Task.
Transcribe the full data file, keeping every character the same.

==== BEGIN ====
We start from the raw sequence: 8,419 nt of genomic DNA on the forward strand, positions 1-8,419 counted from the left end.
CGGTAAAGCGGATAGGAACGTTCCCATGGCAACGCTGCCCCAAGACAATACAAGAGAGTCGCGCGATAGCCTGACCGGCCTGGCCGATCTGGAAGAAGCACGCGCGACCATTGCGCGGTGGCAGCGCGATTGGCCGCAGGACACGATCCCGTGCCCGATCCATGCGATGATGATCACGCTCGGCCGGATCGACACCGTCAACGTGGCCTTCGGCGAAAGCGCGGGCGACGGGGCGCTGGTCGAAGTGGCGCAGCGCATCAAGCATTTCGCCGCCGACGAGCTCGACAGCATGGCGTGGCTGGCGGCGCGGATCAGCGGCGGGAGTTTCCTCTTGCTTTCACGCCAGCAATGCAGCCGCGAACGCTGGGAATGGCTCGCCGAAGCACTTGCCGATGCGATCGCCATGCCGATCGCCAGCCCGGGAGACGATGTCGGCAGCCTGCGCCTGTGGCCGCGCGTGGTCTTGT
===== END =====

We start from the raw sequence: 8,419 nt of genomic DNA on the forward strand, positions 1-8,419 counted from the left end.
CGGTAAAGCGGATAGGAACGTTCCCATGGCAACGCTGCCCCAAGACAATACAAGAGAGTCGCGCGATAGCCTGACCGGCCTGGCCGATCTGGAAGAAGCACGCGCGACCATTGCGCGGTGGCAGCGCGATTGGCCGCAGGACACGATCCCGTGCCCGATCCATGCGATGATGATCACGCTCGGCCGGATCGACACCGTCAACGTGGCCTTCGGCGAAAGCGCGGGCGACGGGGCGCTGGTCGAAGTGGCGCAGCGCATCAAGCATTTCGCCGCCGACGAGCTCGACAGCATGGCGTGGCTGGCGGCGCGGATCAGCGGCGGGAGTTTCCTCTTGCTTTCACGCCAGCAATGCAGCCGCGAACGCTGGGAATGGCTCGCCGAAGCACTTGCCGATGCGATCGCCATGCCGATCGCCAGCCCGGGAGACGATGTCGGCAGCCTGCGCCTGTGGCCGCGCGTGGTCTTGT